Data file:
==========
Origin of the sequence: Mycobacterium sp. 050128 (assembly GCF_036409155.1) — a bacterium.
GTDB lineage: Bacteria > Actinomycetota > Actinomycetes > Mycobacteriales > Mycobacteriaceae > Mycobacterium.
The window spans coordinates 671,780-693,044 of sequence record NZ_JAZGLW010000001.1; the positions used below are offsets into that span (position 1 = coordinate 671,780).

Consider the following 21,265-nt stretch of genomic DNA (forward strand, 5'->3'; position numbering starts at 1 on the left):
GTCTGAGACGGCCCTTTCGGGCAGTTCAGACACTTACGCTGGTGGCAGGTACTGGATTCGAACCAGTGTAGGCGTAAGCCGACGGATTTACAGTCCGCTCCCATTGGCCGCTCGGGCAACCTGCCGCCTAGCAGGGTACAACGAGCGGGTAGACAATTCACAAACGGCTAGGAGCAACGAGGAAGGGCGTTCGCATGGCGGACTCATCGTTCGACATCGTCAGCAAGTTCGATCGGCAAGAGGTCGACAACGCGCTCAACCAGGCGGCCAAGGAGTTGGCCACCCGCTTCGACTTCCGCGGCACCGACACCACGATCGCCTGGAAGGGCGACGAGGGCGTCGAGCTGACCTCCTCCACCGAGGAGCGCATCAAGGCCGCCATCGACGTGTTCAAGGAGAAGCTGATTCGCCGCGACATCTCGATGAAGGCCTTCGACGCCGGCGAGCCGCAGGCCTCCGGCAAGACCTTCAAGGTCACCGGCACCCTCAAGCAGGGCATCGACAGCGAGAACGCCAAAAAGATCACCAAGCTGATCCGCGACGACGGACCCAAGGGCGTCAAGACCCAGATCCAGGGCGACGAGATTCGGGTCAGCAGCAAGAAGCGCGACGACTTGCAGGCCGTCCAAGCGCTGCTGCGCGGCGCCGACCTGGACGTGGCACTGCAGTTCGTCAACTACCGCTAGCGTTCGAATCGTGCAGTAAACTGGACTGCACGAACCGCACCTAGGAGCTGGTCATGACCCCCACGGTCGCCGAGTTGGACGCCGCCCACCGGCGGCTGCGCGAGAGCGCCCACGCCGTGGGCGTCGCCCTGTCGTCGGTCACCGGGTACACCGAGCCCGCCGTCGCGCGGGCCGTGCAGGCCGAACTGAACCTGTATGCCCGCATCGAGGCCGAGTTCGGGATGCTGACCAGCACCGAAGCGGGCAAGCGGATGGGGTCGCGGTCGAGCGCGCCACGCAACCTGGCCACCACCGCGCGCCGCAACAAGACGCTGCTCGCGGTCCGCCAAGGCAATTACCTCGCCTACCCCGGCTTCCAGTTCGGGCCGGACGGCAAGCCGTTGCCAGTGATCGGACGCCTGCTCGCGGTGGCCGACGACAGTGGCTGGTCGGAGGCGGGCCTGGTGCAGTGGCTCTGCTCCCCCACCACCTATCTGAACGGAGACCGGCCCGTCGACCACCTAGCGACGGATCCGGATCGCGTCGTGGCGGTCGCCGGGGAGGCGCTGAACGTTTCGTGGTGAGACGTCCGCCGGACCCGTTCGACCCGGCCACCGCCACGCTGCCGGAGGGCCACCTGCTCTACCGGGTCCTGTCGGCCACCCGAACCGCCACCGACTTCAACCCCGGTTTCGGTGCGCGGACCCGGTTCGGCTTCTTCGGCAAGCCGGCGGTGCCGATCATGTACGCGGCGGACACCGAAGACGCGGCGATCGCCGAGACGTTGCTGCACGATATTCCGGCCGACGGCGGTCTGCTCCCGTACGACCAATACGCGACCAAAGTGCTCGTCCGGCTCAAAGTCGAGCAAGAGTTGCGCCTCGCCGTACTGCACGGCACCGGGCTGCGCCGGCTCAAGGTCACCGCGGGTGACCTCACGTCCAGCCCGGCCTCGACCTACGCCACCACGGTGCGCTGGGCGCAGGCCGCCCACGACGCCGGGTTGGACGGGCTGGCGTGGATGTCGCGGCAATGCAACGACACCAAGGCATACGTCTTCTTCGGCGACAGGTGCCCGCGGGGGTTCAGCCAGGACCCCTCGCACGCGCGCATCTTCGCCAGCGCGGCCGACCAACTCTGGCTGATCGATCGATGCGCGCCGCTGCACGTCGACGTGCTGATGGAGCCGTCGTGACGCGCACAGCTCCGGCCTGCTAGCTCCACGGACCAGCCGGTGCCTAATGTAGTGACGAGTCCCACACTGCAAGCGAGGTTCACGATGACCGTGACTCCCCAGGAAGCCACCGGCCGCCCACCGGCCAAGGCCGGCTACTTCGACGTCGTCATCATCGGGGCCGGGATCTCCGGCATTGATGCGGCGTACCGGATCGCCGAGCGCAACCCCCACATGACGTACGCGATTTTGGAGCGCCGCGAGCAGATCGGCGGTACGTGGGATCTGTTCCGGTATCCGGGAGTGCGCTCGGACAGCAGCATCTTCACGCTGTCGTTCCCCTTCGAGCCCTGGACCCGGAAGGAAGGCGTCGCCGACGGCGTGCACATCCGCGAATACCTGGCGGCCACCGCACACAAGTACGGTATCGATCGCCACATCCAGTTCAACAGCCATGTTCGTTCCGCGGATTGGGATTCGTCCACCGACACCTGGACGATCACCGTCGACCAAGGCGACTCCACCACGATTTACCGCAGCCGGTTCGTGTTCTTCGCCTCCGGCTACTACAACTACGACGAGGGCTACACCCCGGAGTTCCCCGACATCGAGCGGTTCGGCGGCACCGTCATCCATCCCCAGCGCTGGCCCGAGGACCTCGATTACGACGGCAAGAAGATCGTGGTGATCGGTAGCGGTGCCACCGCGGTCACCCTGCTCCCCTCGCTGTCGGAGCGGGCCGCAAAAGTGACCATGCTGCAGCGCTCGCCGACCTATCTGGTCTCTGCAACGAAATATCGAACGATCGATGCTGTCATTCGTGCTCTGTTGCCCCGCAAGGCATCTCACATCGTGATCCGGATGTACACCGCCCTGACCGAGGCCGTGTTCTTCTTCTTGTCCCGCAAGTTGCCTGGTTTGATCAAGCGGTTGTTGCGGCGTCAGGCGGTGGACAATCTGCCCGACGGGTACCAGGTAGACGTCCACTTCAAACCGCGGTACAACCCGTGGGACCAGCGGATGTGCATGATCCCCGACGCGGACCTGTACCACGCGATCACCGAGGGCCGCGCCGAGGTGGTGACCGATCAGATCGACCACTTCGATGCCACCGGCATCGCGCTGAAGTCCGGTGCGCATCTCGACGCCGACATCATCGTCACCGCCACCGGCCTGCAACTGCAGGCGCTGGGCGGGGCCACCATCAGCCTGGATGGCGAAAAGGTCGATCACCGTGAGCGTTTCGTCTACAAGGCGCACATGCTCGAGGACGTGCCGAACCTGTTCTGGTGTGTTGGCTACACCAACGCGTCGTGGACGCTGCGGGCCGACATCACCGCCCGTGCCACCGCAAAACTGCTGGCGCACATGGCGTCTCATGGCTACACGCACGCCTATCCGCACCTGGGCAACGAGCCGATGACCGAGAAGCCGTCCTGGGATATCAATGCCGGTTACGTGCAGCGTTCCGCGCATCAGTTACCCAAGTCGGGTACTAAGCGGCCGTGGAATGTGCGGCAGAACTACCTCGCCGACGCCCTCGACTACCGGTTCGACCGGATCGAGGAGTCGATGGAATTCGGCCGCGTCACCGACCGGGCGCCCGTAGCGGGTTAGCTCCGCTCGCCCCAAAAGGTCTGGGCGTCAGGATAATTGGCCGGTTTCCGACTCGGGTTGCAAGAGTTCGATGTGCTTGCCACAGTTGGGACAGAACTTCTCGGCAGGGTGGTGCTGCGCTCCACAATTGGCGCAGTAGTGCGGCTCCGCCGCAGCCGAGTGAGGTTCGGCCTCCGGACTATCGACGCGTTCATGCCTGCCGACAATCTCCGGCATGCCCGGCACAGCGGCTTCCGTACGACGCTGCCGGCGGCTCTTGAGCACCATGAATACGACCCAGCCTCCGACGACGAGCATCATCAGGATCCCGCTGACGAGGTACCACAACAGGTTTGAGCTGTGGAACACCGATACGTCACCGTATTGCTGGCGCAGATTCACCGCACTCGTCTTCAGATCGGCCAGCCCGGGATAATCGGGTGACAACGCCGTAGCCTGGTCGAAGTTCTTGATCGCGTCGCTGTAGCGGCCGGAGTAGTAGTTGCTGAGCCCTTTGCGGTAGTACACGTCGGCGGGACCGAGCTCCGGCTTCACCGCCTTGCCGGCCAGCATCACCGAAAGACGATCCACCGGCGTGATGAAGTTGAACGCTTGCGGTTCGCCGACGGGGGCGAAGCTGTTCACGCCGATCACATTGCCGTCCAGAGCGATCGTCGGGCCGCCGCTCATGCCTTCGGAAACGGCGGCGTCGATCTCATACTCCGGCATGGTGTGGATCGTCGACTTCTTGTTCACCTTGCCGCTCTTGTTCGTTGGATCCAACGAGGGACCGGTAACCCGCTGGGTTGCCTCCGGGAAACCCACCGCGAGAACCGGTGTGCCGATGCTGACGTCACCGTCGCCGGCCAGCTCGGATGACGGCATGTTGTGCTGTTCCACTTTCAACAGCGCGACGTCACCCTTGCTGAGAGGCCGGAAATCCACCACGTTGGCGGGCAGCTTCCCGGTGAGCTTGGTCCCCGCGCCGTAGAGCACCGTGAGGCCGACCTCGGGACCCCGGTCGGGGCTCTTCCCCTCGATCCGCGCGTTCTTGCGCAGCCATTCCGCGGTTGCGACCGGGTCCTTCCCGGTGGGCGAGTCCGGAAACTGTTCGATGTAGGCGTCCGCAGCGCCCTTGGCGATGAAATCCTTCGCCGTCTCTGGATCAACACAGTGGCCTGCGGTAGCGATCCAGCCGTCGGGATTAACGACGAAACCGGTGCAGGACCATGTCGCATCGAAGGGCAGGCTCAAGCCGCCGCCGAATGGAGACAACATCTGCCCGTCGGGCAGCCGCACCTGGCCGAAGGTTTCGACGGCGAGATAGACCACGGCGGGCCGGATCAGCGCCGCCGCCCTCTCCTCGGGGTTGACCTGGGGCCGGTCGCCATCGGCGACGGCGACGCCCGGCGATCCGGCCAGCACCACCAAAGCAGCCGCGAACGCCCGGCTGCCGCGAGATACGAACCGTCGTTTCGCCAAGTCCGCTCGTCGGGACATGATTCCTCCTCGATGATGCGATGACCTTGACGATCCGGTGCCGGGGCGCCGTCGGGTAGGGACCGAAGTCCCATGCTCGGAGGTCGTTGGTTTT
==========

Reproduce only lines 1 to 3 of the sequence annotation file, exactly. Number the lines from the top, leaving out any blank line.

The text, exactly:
Origin of the sequence: Mycobacterium sp. 050128 (assembly GCF_036409155.1) — a bacterium.
GTDB lineage: Bacteria > Actinomycetota > Actinomycetes > Mycobacteriales > Mycobacteriaceae > Mycobacterium.
The window spans coordinates 671,780-693,044 of sequence record NZ_JAZGLW010000001.1; the positions used below are offsets into that span (position 1 = coordinate 671,780).